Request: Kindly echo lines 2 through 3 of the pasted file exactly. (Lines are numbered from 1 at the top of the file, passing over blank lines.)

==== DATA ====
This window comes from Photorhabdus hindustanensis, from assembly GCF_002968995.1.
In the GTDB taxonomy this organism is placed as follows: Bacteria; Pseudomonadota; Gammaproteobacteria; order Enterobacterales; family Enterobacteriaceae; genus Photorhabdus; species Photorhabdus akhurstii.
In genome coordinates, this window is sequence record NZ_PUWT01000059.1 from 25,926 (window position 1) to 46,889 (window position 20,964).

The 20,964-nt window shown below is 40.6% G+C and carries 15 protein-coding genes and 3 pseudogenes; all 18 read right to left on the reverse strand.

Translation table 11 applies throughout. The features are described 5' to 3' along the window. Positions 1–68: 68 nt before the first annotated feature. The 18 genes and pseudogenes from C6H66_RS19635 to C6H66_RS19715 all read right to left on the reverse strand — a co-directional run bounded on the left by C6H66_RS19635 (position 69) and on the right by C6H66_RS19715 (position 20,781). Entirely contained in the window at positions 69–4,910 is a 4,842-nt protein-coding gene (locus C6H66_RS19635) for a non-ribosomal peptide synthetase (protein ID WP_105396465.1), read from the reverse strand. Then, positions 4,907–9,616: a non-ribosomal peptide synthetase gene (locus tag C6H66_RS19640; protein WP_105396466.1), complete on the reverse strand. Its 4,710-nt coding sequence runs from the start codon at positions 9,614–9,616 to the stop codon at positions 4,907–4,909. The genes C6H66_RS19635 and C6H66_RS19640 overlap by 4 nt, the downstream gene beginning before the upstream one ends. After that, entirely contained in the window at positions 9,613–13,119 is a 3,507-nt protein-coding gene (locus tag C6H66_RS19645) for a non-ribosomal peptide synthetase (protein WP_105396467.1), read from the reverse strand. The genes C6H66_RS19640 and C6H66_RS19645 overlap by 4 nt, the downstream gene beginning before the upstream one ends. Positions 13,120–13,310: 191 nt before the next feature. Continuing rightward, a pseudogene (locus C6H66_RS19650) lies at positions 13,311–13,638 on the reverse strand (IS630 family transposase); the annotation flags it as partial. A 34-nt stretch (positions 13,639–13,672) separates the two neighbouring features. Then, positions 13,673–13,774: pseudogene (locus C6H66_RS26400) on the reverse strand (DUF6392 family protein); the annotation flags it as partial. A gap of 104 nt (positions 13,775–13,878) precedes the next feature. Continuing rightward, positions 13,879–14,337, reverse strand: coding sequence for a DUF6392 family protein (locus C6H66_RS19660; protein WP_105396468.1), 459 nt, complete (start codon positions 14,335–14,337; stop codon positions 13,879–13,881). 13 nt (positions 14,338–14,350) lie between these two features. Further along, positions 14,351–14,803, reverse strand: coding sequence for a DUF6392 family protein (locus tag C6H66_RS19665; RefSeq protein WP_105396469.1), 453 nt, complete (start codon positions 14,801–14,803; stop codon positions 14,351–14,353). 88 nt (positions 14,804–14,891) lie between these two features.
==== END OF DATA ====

In the GTDB taxonomy this organism is placed as follows: Bacteria; Pseudomonadota; Gammaproteobacteria; order Enterobacterales; family Enterobacteriaceae; genus Photorhabdus; species Photorhabdus akhurstii.
In genome coordinates, this window is sequence record NZ_PUWT01000059.1 from 25,926 (window position 1) to 46,889 (window position 20,964).